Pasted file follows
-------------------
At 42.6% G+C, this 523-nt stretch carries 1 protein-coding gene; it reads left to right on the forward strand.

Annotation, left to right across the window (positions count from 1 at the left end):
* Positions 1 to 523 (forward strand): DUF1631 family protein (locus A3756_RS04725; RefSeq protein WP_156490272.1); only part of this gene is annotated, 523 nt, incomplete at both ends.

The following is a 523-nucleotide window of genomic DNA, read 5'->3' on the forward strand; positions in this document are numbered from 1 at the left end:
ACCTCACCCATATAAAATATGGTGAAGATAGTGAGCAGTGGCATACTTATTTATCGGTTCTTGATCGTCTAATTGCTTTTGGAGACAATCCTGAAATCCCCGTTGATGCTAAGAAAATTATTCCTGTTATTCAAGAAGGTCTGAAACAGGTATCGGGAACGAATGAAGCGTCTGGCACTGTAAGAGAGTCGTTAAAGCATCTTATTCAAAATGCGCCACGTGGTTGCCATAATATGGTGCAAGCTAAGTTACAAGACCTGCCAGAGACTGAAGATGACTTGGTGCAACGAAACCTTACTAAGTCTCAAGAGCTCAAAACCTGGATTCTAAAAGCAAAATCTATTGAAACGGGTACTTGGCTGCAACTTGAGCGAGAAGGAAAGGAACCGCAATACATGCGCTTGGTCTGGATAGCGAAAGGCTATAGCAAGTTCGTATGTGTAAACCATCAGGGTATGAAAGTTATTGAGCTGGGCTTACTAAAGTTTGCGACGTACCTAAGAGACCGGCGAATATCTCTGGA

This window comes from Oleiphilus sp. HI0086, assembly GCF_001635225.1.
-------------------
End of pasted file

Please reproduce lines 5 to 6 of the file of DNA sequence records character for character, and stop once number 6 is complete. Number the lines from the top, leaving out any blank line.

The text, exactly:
ACCTCACCCATATAAAATATGGTGAAGATAGTGAGCAGTGGCATACTTATTTATCGGTTCTTGATCGTCTAATTGCTTTTGGAGACAATCCTGAAATCCCCGTTGATGCTAAGAAAATTATTCCTGTTATTCAAGAAGGTCTGAAACAGGTATCGGGAACGAATGAAGCGTCTGGCACTGTAAGAGAGTCGTTAAAGCATCTTATTCAAAATGCGCCACGTGGTTGCCATAATATGGTGCAAGCTAAGTTACAAGACCTGCCAGAGACTGAAGATGACTTGGTGCAACGAAACCTTACTAAGTCTCAAGAGCTCAAAACCTGGATTCTAAAAGCAAAATCTATTGAAACGGGTACTTGGCTGCAACTTGAGCGAGAAGGAAAGGAACCGCAATACATGCGCTTGGTCTGGATAGCGAAAGGCTATAGCAAGTTCGTATGTGTAAACCATCAGGGTATGAAAGTTATTGAGCTGGGCTTACTAAAGTTTGCGACGTACCTAAGAGACCGGCGAATATCTCTGGA

This window comes from Oleiphilus sp. HI0086, assembly GCF_001635225.1.